The Internet Protocol (IP)

The Internet Protocol, abbreviated as IP, is the primary communication protocol in the Internet family for relaying data messages across network borders. In essence, its routing function allows internetworking, which effectively sets up the Internet. With the help of the Internet Protocol, computers on a network can exchange packets of data at a faster speed than it would be able to do by using regular means of transmission. This is made possible thanks to the IP address of each computer that is unique from all other computers on the same network.

A single Internet Protocol (IP) can carry a multitude of protocols, including multimedia messages, meta-data, error messages, ICMP Echo Request/Response, I-HLT datagram, TCP connections, ICMP datagrams, and other protocols. A single IP can also define port ranges for a computer to use for a specific application. For instance, a user might establish a connection over a common network to establish a file server and then proceeds to make sub-protocol-based connections to other computers that are not part of his local network. The information sent through these protocols is encapsulated within the IP header. This header is itself encapsulated within the datagram, which is sent along with the IP address of the source computer. The IP datagram thus receives messages in a reliable and secured form.

There are two standard protocols for Internet processes. These are the TCP and UDP protocols. With the help of TCP/IP, the user of the network can establish connections with other users and establish a session for a fixed period. If a session is closed before the specified time, an error message is generated and the connection will be terminated. On the other hand, with UDP the user of the network initiates a session, specifies a fixed number of packets, and then receives data from other users of the network using UDP datagrams.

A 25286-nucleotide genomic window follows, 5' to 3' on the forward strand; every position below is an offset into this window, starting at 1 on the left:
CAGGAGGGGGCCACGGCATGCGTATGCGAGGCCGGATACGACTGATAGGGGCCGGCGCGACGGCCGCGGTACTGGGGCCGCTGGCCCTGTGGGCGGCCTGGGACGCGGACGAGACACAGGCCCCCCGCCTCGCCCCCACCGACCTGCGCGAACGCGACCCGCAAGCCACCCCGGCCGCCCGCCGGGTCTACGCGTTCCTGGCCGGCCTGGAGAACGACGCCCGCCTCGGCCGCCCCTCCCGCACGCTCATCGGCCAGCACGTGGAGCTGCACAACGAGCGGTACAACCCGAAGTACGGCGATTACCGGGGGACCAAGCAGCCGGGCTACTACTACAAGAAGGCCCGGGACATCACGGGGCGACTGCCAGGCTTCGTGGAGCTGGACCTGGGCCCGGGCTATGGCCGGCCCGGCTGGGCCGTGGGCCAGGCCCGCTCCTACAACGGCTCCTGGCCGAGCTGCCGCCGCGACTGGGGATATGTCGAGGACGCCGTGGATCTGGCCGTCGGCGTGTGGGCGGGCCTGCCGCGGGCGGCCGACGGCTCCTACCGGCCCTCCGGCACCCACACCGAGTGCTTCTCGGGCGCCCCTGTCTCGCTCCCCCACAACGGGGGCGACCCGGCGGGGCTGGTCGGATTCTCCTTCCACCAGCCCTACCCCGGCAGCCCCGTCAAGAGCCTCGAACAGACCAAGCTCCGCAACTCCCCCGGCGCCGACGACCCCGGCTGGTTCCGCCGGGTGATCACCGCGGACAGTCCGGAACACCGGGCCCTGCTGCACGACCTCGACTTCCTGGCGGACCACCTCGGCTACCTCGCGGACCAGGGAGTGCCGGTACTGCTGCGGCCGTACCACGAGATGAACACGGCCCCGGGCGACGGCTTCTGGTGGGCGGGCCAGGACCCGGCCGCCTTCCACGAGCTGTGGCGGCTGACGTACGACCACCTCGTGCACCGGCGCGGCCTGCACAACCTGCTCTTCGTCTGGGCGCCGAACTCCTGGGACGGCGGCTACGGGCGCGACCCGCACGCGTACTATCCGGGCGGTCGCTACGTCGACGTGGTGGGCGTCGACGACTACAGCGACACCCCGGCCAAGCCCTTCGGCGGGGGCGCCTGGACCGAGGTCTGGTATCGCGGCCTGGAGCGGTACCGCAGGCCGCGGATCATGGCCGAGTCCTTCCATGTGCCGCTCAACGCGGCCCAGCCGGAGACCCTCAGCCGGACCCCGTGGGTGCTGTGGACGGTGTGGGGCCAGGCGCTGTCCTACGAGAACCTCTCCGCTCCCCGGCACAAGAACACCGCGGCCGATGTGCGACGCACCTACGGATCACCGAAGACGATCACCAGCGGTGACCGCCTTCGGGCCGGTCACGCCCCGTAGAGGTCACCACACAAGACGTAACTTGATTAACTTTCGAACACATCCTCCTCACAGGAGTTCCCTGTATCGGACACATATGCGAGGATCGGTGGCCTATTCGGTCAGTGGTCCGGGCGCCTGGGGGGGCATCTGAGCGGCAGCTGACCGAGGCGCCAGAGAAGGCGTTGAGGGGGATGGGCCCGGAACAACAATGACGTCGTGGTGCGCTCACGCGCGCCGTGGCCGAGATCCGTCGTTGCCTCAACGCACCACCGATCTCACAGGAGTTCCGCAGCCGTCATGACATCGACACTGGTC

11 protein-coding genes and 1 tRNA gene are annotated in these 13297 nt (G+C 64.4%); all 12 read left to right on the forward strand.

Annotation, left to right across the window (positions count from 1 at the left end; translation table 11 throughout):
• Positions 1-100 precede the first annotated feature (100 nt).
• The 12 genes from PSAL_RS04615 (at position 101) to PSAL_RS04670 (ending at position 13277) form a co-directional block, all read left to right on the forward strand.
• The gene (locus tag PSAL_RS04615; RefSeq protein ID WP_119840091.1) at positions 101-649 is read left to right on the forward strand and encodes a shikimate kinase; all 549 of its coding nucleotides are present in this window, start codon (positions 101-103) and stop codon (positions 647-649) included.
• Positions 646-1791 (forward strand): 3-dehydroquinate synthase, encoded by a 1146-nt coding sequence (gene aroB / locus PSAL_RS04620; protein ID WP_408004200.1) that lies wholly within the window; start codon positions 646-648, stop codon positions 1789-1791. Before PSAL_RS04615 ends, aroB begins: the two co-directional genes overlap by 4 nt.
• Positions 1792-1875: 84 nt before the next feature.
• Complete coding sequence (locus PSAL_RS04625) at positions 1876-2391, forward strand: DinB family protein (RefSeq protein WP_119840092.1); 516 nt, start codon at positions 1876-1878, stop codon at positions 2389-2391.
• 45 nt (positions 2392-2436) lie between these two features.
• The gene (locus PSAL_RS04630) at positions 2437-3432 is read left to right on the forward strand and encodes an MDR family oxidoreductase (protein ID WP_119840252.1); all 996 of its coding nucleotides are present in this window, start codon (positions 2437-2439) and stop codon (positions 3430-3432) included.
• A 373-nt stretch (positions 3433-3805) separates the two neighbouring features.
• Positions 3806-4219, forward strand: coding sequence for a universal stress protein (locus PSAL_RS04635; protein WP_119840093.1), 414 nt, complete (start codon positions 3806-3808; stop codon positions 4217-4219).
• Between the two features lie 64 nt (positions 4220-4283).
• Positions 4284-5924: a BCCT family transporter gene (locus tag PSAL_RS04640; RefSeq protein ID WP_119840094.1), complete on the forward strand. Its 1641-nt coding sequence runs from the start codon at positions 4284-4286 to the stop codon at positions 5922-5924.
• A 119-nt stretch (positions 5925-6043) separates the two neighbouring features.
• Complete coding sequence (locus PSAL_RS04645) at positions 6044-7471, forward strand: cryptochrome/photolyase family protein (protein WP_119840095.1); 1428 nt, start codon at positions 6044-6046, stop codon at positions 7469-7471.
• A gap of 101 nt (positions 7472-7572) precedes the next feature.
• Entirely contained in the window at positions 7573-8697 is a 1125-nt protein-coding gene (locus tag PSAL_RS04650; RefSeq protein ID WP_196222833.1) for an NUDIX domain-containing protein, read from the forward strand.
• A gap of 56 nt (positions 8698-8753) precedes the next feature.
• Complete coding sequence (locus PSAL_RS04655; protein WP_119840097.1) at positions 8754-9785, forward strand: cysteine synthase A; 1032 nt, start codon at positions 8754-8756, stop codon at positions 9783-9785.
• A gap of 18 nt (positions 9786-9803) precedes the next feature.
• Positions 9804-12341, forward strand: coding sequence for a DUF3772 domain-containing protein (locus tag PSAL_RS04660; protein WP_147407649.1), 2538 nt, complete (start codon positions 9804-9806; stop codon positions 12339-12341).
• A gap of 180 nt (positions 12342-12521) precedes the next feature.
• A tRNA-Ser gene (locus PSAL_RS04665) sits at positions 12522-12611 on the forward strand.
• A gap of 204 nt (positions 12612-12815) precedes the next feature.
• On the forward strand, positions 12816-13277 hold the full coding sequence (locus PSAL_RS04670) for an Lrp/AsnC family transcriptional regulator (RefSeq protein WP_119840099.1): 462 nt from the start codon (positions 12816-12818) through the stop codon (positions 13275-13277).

Once the Internet Protocol (IP) has been established between the user and the network host, both the Internet Protocol and the address of the host are sent as datagrams through the communication line. At this stage, both the source and the destination of the datagram need to agree on the way the data is to be transferred. The user of the network sends a request to the Internet Protocol (IP) host for a transfer of a particular datagram. If the IP host agrees to the transfer, the IP packet is thus sent. If not, the packet is dropped by the IP host.

The Internet Protocol (IP) is used in conjunction with destination-wise TCP to establish and successfully maintain a communication between the client and the server. In order to send a TCP datagram, a TCP connection has to be established between the client and the Internet Protocol (IP) host. After the connection has been successfully established, the IP packet is sent over an established TCP connection. The Internet Protocol (IP) uses three types of segments: the first segment is called the local address on which the TCP connection is established; the second segment is called the global address, which is used by other systems for communicating with the server and the third segment is called the service address, which is used by the user for communicating with the network.

The local and global addresses are used to uniquely identify computers on the network. These three segments together comprise the Internet Protocol (IP) and provide a means by which information can be transmitted over a distance. Each computer within a network connects to the Internet using one of the TCP connections established between different system devices. When two hosts want to establish a connection to the Internet, they first negotiate the necessary protocols and then initiate the transfer of data. The two hosts can also mutually establish a TCP connection on themselves if both do not have any existing TCP connections.

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